Wednesday, October 15, 2008

A Quick Fix

As I much as I love being in the kitchen, there are days when I walk through my door at the end of a long day, plop myself on my couch and just wish that, with the snap of my fingers, dinner would be on the table waiting for me. Granted, living in the twenty-first century, life is almost as easy as a snap of a finger. Pick up the telephone and you have delivery in half an hour. Open the fridge or the cupboards and you’re bound to find some frozen or dried, over-processed food that requires reheating or minimal cooking (yes, even I have a few of those stashed in the dark depths of my cupboard/freezer for backup and emergencies).

The thought of ordering in or eating something frozen doesn’t always appeal to me. The better half of me tells me that it’s a healthier choice to just get my lazy ass in the kitchen and whip up something quick and easy, even if it’s just boiling pasta and opening a jar of pasta sauce. Better yet is when I can make use of whatever I have lying in my fridge and just toss them into my dinner as well.

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I saw this recipe a couple of weeks ago in one of my favourite food magazines, delicious, a gorgeous Australian import that makes quite a dent in my wallet each month, but is oh-so-worth it. I love how the recipes featured in the magazine are always simple and easy, with a touch of flare to it. There’s always something for everyone, and luckily, I flagged a recipe that was perfect for a weeknight. The Sesame Chicken with Buckwheat Noodles and Bok Choy, featured in Vol.5, Issue 6 of delicious is great because it’s so forgiving; you can easily substitute many of the ingredients it suggests for something else.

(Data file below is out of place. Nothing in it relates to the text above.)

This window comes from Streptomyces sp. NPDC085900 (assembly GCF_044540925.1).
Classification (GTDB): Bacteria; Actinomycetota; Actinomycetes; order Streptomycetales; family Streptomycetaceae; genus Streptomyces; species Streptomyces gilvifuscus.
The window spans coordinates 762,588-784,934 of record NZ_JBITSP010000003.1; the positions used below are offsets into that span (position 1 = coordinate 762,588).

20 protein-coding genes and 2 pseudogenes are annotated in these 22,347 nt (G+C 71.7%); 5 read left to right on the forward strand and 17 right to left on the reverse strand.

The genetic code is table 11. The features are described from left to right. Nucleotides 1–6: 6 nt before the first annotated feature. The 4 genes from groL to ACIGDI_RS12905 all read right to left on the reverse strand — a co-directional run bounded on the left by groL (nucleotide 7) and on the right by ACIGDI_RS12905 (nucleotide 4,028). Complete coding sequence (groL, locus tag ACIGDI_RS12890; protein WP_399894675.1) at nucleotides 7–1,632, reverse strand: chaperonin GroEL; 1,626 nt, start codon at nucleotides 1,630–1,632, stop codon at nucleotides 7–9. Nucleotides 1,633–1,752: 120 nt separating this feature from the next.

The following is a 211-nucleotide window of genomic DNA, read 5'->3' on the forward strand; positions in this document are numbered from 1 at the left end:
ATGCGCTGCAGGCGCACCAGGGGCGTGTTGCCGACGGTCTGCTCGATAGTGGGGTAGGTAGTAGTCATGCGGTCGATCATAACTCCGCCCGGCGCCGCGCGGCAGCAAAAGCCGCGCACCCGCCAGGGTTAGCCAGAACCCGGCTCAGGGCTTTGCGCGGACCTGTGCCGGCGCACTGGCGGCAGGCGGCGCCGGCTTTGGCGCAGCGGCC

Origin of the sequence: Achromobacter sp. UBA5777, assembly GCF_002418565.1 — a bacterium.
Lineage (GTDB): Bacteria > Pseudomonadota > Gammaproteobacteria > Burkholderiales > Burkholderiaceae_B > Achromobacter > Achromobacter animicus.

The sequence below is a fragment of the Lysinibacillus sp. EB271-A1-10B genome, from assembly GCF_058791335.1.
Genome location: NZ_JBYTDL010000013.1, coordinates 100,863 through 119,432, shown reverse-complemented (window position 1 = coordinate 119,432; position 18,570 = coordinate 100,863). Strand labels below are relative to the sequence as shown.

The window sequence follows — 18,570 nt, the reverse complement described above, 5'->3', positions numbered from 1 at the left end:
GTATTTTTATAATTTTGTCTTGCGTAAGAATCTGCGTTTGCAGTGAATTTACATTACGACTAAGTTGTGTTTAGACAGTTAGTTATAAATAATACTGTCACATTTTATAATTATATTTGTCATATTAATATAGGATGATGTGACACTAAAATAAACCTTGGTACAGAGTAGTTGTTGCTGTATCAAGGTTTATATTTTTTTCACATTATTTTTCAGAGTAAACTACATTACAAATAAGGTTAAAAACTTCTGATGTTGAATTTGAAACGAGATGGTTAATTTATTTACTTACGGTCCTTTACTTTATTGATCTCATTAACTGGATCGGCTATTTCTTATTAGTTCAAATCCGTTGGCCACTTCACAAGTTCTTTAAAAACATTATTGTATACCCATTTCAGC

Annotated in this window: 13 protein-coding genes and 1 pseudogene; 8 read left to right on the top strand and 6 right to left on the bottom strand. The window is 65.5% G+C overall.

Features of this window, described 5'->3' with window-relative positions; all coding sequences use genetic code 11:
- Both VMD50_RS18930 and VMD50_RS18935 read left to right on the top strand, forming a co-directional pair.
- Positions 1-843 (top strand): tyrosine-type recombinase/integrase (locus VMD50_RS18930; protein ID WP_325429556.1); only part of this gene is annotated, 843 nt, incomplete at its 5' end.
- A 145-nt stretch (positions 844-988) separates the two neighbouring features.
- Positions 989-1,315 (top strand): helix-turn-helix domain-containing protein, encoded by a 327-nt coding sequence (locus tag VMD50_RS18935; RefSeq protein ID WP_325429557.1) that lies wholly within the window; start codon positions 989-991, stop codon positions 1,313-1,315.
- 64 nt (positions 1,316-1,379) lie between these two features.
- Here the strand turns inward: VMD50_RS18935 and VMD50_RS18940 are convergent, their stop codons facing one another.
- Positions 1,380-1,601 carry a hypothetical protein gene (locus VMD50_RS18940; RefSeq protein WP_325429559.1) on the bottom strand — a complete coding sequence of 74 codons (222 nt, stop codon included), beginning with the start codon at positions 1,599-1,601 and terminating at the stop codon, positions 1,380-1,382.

Thinking I had buckwheat soba noodles in my cupboards, a thorough search through them made me realize that I was wrong in my presumptions, thus I substituted the noodles with spaghetti. I also poached a fillet of salmon in lieu of the chicken. You can also play around with different vegetables; I’m sure this dish would taste just as fabulous with some napa cabbage thrown in. As for the sauce, you can just as easily substitute the tahini with peanut butter to make a peanut dressing. Add a bit of spicy chili sauce to it and you’ll have a Sichuan flare. And do tinker around with the sauce to your own tastes. I personally found it a bit bland-tasting at first, so I played around with it until I was happy with the flavours.

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You can either toss this together in a bowl, making for a nice cool (or even warm) dish, perfect for a summer’s day, or toss it all in a skillet during the chillier months. Simple, quick and nutritious, you’ll be happy to know that dinner is only 20 minutes away. And yes, that is faster than calling for pizza.


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